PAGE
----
Soft IPhone and IPad Stylus




About: Background in Electrical Engineering, Computer Science, Robotics, and Tangible Interfaces from MIT. Currently working at Fiddlewax to create new musical instruments. Other projects I've worked on can be fo...

A few of us at Teague Labs have been experimenting with conductive foams and fabrics in search of an iPhone/iPad stylus that's somewhere between the intriguing hard foil sticks and wet q-tips on Instructables. 

Fortunately, it's quite easy to make a soft, conductive writing tool using some pretty basic materials.  All you need is a pencil, an anti-static sock, and some patience to cut and sew it all together.

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Step 1: Gather the Materials

For this project you'll need:

1. A pencil or pen (the non-pointy side is the side you'll be drawing with on your touchscreen).
2. An anti-static sock (such as this one, with X-Static in the foot area which contains conductive silver thread).
3. Scissors to cut the sock.
4. Needle and thread to stitch it together.

Step 2: Cutting the Sock

Cut the sock into a rectangle slightly larger than what is needed to wrap around the pencil.  Leave room for stitching, but the more excess material you have, the larger the overall size of your stylus will be.

Step 3: Stitch It Up

Start by sewing a small flap over one end (see first picture).  This will serve as a pocket for inserting and removing the pencil later.  You can use a sewing machine, but it only took about 5 minutes by hand, so I recommend getting out your mini sewing kit and giving it a try.

Next, (see second picture) cut the rectangular section of anti-static sock material to be slightly shorter than the pencil's length.  Then stretch the sock to so that it cover the pencil's entire length and hook it on the pencil's tip (this makes sewing it easier since the material is stretchy).

Finally (see third picture) sew up the rest of the sock alongside the pencil, leaving a gap between the two sewn sections so you can easily take the pencil out.

Step 4: Invert the Stylus Sock

Once you're done sewing up the anti-static sock around the pencil, carefully remove the pencil and use it to invert the sock.  Go slowly since it's easy to break a stitch if you sewed close to the edge of the material.

We found that pushing the sock with the pencil to invert it was much easier than trying to pull the material inside out.  If it's difficult, just be patient and try pushing and pulling on other parts of the fabric.

Step 5: Use It on Your IPhone or IPad!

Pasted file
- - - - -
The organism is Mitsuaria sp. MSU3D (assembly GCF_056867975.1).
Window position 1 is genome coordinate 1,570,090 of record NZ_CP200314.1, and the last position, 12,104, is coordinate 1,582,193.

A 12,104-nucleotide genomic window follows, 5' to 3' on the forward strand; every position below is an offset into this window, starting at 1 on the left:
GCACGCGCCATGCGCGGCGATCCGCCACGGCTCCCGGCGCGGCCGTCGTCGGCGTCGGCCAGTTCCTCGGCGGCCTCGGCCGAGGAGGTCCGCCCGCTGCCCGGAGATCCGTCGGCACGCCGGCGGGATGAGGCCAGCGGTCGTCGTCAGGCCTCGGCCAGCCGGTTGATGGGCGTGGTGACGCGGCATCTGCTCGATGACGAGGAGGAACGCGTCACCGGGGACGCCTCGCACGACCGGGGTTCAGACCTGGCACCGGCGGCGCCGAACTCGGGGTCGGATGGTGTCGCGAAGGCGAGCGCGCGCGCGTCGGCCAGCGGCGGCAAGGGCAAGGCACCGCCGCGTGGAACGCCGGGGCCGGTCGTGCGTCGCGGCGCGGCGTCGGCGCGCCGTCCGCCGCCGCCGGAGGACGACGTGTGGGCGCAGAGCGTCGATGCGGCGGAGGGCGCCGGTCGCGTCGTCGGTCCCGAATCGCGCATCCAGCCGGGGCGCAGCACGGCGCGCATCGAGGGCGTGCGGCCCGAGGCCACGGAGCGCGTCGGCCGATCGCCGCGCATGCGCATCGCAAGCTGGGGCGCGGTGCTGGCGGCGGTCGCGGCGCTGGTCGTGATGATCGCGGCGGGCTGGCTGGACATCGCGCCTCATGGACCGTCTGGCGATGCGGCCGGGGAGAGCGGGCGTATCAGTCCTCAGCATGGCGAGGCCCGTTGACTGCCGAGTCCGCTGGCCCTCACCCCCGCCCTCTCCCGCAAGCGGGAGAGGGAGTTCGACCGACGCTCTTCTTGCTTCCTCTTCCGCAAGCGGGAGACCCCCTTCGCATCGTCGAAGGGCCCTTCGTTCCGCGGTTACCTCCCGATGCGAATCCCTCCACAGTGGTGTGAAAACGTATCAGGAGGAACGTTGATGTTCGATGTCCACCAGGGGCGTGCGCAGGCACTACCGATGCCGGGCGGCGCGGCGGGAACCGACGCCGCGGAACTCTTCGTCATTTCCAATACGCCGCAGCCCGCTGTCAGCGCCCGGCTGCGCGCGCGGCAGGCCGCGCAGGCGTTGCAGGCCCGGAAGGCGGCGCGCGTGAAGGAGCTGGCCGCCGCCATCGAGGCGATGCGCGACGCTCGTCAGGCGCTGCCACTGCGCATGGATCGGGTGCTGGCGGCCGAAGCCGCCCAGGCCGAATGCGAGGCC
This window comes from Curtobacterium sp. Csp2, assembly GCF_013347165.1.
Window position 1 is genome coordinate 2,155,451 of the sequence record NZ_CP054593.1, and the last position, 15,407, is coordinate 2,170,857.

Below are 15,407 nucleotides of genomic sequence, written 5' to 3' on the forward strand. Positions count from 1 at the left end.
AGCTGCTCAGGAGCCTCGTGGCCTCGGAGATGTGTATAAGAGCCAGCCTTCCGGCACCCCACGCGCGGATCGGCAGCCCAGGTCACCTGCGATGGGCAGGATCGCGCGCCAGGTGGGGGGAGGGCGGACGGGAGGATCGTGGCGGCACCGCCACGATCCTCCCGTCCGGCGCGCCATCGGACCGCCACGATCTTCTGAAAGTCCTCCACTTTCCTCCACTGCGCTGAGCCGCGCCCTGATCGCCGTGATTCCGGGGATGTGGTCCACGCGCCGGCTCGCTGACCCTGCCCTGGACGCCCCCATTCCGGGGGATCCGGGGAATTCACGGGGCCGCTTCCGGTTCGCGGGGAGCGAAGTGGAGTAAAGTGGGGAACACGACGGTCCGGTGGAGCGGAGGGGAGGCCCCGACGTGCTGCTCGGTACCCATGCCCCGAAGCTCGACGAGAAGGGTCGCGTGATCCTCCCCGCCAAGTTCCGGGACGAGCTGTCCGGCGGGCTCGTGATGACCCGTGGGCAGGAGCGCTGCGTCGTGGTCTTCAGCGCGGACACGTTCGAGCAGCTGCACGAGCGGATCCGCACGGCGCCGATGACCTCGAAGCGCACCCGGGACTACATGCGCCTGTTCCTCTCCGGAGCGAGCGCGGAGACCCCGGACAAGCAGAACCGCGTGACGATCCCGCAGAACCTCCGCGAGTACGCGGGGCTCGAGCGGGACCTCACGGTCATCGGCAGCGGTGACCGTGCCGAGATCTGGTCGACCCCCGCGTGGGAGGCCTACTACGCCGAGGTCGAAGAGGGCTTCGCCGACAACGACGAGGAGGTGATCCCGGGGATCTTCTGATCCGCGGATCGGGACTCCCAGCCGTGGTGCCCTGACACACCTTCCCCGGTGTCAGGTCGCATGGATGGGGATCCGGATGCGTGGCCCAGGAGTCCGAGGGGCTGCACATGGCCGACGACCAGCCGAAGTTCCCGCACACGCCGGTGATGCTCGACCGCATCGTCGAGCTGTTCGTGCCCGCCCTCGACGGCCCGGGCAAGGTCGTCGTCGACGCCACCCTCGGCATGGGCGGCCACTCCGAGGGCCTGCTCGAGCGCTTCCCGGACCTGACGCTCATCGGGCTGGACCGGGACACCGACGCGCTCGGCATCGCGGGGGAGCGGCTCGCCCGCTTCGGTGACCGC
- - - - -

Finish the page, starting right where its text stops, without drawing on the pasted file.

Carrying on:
Now place the pencil back into the stylus sock (with the eraser-end pointed toward the writing end -- the pointy side is too small to be reliable since the iphone/ipad expects the touch point to be about the size of a fingertip). 

That's all there is to it; give it a try and see what you think. 

We found that it works best for applications that lend them selves nicely to writing and drawing tools (such as sketching and note taking). Enjoy!

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    42 Discussions


    9 years ago on Introduction

    Try wrapping & taping a strip of mylar from a candybar wrapper! It works for me. It's light enough that it won't look or feel to fugly, but easy enough to work with, get and soft enough(unlike that other instructable that uses -tinfoil-) to not really damage the screen. I got my iPod Touch to respond really well even with that little flap on the end hanging off!

    1 reply

    Reply 3 years ago

    Thank you so much! I didn't have any fancy foam and this worked perfectly!


    7 years ago on Introduction

    The flatter end of an AAA battery works too. Just don't scratch anything :)

    I made a really good one that uses foam and works really well!


    8 years ago on Introduction

    This looks pretty cool and I should use it for my iPad2 because we are allowed to use them at school and this would be a great thing to have for a much lower cost then the stylus at apple


    Reply 8 years ago on Introduction

    I've found contact area is important for capacitive touch screens and pads. Hard metal pen tips don't work on the devices I've tried unless the tip has a flat on the screen. Also, hard metal presents a scratch risk if it has any sharp edges. A soft conductive tip that can conform to the surface works better.


    8 years ago on Introduction

    This is very creative solution. Is it possible to use Palm Pilot stylus?


    9 years ago on Introduction

    oh and mine works on laptop touchpads too.. but its abit clumsy for laptops


    9 years ago on Introduction

    here have a look at my stylus
    i use an antenna and some foil for condctive part


    9 years ago on Introduction

     Do you think this Stylus would work on a laptop touch-pad? I've been trying to make one recently - out of blue tac (I didn't realise it had to be slightly conductive then) :D  

    1 reply